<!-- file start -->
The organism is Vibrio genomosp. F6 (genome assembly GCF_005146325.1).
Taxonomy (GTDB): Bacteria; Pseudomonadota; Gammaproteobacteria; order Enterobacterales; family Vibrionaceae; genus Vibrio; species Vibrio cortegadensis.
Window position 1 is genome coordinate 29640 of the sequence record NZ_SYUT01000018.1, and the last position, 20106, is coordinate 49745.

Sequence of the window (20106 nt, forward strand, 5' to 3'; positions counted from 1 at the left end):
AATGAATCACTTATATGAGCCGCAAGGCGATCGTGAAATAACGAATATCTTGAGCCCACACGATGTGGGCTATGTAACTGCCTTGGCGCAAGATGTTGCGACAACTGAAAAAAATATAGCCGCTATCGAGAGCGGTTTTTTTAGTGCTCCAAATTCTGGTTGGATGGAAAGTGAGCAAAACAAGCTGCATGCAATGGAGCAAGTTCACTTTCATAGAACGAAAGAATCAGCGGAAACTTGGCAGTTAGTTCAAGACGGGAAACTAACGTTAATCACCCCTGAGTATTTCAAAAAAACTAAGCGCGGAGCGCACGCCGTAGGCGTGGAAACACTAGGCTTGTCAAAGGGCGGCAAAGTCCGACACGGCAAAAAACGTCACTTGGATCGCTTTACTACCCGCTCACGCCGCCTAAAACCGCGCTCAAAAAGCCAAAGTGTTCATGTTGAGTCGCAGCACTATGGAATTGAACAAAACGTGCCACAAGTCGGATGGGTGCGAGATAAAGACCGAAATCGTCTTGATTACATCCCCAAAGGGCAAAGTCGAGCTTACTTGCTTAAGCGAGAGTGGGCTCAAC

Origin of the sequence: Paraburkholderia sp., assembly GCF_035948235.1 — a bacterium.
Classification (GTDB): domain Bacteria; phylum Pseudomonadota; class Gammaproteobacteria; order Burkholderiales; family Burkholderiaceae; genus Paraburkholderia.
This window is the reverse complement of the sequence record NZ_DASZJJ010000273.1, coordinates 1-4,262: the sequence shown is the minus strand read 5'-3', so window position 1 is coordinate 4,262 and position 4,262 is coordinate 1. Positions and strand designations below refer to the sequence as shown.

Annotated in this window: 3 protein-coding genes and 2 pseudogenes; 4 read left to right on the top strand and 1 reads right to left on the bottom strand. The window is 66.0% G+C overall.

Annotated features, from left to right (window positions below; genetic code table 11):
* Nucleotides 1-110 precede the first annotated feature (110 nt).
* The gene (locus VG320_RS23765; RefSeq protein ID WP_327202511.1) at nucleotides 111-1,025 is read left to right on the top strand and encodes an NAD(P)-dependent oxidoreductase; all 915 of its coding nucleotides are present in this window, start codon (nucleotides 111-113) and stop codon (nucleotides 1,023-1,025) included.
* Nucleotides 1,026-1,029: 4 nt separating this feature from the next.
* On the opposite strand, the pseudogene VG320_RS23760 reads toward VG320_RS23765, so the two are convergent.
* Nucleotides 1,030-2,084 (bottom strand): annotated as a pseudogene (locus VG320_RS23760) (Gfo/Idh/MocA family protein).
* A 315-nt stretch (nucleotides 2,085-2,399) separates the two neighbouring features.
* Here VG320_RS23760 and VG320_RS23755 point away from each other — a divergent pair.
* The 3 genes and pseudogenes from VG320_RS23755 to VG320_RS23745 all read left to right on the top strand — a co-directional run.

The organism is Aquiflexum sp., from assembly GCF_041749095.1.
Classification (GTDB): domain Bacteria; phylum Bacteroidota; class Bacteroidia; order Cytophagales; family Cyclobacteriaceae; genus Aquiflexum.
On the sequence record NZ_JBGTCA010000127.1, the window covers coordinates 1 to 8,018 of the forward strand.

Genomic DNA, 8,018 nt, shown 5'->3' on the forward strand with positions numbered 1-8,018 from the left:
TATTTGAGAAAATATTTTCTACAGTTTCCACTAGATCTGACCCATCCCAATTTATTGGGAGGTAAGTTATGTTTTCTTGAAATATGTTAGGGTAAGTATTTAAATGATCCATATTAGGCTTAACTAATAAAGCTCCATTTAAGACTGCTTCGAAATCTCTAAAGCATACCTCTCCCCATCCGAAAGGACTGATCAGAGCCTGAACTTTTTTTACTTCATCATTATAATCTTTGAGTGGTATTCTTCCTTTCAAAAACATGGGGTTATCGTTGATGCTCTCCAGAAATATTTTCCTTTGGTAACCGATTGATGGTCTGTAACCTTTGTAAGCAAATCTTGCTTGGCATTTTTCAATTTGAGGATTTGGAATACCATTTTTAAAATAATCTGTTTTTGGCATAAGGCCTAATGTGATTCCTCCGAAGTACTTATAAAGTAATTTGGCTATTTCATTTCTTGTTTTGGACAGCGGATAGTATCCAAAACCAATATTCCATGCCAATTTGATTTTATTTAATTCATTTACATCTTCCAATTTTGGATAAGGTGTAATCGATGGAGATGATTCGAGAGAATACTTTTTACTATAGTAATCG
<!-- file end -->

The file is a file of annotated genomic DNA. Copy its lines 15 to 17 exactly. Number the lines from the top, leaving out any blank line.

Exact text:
* Nucleotides 1,030-2,084 (bottom strand): annotated as a pseudogene (locus VG320_RS23760) (Gfo/Idh/MocA family protein).
* A 315-nt stretch (nucleotides 2,085-2,399) separates the two neighbouring features.
* Here VG320_RS23760 and VG320_RS23755 point away from each other — a divergent pair.